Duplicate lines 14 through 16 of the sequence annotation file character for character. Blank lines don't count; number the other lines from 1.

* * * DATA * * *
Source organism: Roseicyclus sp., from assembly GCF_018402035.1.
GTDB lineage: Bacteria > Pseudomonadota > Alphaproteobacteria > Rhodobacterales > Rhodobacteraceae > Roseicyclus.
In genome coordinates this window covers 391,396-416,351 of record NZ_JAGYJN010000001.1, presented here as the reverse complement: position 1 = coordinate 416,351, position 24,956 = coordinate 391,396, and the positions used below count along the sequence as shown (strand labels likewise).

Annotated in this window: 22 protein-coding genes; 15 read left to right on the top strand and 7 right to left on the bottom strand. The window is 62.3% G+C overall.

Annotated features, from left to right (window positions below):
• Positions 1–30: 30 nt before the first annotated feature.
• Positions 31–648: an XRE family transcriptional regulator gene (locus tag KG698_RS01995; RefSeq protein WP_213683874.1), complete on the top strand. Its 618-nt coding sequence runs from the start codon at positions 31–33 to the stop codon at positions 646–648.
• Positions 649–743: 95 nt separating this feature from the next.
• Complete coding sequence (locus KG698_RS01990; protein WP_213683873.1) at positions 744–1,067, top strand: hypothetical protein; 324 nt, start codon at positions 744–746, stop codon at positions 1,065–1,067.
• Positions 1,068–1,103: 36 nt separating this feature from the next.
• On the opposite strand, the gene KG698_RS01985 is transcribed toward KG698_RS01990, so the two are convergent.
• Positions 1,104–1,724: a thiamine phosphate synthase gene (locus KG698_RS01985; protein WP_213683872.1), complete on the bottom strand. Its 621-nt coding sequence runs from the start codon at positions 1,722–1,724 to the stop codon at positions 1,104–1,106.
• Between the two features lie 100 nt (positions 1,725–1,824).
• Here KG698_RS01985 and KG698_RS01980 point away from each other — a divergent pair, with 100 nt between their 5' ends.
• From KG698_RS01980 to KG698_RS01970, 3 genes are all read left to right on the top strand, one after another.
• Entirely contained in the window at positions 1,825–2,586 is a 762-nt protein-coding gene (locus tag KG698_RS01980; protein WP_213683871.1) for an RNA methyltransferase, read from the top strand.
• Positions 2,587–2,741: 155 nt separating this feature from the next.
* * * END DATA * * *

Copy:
• Here KG698_RS01985 and KG698_RS01980 point away from each other — a divergent pair, with 100 nt between their 5' ends.
• From KG698_RS01980 to KG698_RS01970, 3 genes are all read left to right on the top strand, one after another.
• Entirely contained in the window at positions 1,825–2,586 is a 762-nt protein-coding gene (locus tag KG698_RS01980; protein WP_213683871.1) for an RNA methyltransferase, read from the top strand.